The second day's tour begins with the Etruscans. We start from Piazza delta Santissima Annunziata, a calm quiet island of early Renaissance peace. Begun in the XIII century, the church was altered by Michelozzo and Antonio da Sangallo: the atrium preserves fine frescoes by Andrea del Sarto, Pontormo, Franciabigio and Alcssio Baldinovetti. In the Baroque interior there are frescoes and paintings by Perugino, Bronzino and Tombs by Benvenuto Cellini, Andrea del Castagno and Pontormo
Beside the church is the fine Ospedale degli Innocenti, by Brunelleschi; in the refectory there is the joyful << Epiphany ° by Ghirlandaio, and a Madonna by Piero di Cosmic. Opposite the Hospital is the Archeological Museum. Let us go to the Topographical Museum of Etruria with the exhibits grouped according to their place of origin, all Etruscan cities to be visited Orvieto, Chiusi, Tuscania, Tarquinia. The Antiquarium contains a wealth of Etruscan and Greek sculpture, the Sarcophagus of Larthia Seianti (2^° century BC), with the majestic figure of a woman preparing herself for the journey beond the grave, the statue of the Orator (3rd cent. BC) and the fantastic bronze Chimaera (5° cent. BC) found at Arezzo in 1555. We now pass, with a jump of twenty centuries, from the Etruscan and Hellenic world to the mystical world of Beato Angelico, in the nearby Convent of San Marco, where this Dominican friar, in eight years (1437-1445), painted one of the most amazing cycles of frescoes of all time. Also in San Marco, there are some of Angelico's most important panel paintings still in Florence. From San Marco to theCenacolo di Santa Apollonia, to admire the rugged and powerful Last Supper by Andrea del Castagno and the vigorous a Portraits of Famous Men by the same artist. Nearby is Via Ricasoli and the Academy Gallery, with many paintings, famous above all for its statues by Michelangelo-the David (work of his youth) and the tortured sketches for the Prisoners, intended for the tomb of Julius II, which was never finished. Michelangelo awaits us again in the Sagrestia Nueva of- San Lorenzo with the tombs of Lorenzo and Giuliano de' Medici. First one should glance at the luminous interior of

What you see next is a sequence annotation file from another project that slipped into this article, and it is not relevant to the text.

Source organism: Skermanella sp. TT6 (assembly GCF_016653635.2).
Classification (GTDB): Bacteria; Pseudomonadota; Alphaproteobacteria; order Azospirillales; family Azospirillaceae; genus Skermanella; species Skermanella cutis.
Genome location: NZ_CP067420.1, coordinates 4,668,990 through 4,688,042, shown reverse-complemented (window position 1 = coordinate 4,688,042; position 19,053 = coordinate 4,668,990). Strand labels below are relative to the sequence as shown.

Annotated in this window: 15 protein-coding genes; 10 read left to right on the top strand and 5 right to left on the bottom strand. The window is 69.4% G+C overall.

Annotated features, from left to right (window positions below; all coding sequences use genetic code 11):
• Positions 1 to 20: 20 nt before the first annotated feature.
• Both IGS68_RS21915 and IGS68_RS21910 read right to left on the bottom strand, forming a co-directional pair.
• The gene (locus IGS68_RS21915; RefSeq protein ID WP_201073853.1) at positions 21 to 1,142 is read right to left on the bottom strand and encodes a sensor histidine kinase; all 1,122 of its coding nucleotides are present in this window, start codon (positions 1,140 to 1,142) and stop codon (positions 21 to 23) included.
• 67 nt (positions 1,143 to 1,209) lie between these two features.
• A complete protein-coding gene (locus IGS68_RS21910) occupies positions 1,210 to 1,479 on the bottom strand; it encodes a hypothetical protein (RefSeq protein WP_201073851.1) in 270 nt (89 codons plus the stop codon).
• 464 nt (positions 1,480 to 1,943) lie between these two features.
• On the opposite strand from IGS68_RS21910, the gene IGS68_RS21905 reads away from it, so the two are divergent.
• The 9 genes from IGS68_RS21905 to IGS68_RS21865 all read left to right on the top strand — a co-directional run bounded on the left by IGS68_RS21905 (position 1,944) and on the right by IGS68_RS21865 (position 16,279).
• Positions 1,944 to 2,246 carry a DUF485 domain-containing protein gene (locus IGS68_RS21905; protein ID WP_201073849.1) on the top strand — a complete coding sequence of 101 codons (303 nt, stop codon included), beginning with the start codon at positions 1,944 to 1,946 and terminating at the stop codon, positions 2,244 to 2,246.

San Lorenzo, the collection of works by Brunelleschi in the Sagrestia Vecchia, and in this way, passing from the old to the new, one can see how, in less than a hundred years, a new world had been born. The relationship between sculpture and arhitecture is stated in new terms. Architecture is itself sculptural and the figures are incorporated in it. The tombs are not against the wall, but form part of it; the statues in their turn become an integral part of the tombs; the whole complex of structure and statues expresses powerful allegories of life and death, and the world to come, in which pagan and Christian concepts are mingled.
In the same monumental complex Michelangelo built the Biblioteca Laurenziana (Laurentian Library), the first public libray in Florence. Let us now go on to Palazzo Medici-Riccardi, with its Medici Museum and the fascinating Procession of the Magi painted in the Chapel by Benozzo Gozzoli (1459).